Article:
Background Heritability is a central measure in genetics quantifying how much of the variability observed in a trait is attributable to genetic differences. Existing methods for estimating heritability are most often based on random-effect models, typically for computational reasons. The alternative of using a fixed-effect model has received much more limited attention in the literature. Results In this paper, we propose a generic strategy for heritability inference, termed as “boosting heritability”, by combining the advantageous features of different recent methods to produce an estimate of the heritability with a high-dimensional linear model. Boosting heritability uses in particular a multiple sample splitting strategy which leads in general to a stable and accurate estimate. We use both simulated data and real antibiotic resistance data from a major human pathogen, Sptreptococcus pneumoniae, to demonstrate the attractive features of our inference strategy. Conclusions Boosting is shown to offer a reliable and practically useful tool for inference about heritability.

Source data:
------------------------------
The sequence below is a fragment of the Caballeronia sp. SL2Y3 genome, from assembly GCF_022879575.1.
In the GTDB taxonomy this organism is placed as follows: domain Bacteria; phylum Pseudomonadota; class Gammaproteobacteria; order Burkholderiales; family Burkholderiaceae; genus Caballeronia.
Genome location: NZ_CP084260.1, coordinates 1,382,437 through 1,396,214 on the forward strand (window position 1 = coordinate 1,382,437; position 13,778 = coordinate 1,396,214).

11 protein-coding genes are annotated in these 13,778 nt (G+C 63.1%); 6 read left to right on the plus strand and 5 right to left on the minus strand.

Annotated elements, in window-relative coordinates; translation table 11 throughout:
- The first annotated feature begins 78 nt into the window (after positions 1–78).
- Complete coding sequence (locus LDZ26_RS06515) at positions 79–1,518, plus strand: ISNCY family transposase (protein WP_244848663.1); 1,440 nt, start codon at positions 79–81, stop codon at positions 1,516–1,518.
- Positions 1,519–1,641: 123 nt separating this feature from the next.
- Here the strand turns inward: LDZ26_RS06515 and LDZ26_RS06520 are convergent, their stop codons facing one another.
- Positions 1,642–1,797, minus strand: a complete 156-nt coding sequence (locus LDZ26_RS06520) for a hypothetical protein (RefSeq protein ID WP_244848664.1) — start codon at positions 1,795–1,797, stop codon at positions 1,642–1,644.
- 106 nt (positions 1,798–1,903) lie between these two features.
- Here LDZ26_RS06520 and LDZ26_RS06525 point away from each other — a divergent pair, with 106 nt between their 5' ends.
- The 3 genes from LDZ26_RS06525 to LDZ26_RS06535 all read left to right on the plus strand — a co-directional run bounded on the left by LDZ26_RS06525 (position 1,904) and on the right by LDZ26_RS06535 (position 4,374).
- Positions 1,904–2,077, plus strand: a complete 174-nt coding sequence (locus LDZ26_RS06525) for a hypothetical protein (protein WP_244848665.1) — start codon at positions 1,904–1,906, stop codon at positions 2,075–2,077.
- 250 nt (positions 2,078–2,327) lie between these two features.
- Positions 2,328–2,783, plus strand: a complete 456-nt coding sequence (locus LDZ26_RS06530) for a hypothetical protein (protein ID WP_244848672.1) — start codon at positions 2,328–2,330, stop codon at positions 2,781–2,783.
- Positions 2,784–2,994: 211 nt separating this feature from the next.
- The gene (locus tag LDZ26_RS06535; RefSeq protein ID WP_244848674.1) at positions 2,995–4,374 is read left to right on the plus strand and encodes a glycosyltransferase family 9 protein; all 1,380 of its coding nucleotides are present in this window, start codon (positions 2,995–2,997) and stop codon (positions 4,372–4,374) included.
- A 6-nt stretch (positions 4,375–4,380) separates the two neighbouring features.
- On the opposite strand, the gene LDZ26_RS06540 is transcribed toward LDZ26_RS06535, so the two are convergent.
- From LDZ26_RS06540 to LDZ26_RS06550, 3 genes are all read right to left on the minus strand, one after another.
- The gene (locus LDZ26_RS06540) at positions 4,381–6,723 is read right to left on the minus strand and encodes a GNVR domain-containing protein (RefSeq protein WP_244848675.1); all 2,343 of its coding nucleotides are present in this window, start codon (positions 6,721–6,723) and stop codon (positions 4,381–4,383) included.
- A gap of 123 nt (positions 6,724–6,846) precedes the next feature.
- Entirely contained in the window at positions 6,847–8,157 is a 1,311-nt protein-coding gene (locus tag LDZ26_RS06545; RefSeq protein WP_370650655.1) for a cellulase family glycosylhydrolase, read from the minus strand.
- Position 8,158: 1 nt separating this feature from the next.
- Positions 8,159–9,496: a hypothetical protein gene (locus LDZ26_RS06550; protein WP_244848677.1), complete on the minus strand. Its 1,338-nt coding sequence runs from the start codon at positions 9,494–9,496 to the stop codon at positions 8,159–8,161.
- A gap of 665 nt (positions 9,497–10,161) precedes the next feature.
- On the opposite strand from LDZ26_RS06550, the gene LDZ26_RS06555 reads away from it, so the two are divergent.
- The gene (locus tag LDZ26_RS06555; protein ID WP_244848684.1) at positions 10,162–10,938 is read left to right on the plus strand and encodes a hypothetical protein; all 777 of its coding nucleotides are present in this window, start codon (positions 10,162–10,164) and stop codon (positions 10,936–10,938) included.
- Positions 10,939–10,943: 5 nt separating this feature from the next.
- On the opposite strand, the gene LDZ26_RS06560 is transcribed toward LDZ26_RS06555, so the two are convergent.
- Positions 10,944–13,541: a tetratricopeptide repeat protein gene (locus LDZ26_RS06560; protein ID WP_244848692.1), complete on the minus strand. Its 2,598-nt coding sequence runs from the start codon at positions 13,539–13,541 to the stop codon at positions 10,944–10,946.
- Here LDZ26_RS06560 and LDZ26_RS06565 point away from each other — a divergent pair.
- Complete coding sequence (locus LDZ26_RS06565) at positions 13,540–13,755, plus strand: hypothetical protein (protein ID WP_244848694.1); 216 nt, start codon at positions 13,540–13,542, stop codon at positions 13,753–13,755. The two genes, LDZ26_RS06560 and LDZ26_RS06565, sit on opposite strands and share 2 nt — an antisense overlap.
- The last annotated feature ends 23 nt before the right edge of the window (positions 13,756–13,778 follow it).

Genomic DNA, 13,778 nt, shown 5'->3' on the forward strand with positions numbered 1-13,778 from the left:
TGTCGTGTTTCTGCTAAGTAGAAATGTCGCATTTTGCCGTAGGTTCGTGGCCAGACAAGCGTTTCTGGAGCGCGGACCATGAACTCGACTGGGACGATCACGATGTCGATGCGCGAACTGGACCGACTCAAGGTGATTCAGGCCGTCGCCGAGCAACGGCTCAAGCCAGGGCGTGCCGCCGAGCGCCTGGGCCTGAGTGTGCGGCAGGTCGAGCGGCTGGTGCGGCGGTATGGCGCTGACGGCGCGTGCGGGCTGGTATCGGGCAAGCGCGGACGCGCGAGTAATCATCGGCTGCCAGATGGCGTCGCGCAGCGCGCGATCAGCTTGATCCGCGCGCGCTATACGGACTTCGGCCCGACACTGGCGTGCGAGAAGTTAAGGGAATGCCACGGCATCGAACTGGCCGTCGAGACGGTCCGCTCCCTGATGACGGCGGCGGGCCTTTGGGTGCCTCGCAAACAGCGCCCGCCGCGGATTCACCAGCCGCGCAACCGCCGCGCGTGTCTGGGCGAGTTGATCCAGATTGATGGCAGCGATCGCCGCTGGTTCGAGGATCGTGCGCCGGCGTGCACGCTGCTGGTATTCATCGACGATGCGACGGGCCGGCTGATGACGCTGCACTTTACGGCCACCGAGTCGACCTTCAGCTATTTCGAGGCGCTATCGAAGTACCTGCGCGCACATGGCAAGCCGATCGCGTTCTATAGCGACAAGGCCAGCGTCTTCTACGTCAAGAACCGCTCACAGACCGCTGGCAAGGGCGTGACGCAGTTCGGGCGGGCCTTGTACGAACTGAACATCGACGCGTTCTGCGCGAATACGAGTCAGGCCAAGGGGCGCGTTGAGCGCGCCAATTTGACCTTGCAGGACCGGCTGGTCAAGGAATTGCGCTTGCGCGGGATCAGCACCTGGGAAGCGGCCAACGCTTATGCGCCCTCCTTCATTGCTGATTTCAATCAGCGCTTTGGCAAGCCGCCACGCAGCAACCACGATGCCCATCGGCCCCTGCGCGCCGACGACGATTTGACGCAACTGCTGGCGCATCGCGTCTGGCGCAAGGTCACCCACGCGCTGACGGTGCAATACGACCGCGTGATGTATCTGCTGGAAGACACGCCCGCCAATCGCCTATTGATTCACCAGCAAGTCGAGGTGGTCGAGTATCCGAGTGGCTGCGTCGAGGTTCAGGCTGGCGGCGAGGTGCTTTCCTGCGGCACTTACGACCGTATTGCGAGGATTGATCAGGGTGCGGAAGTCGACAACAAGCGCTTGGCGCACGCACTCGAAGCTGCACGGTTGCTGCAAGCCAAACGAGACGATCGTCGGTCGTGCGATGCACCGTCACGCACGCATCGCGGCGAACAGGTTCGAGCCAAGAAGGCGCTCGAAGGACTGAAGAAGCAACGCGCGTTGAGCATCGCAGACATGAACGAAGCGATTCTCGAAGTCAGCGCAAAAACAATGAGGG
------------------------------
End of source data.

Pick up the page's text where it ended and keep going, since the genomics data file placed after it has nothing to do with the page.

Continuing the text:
This item's license is: Attribution 4.0 International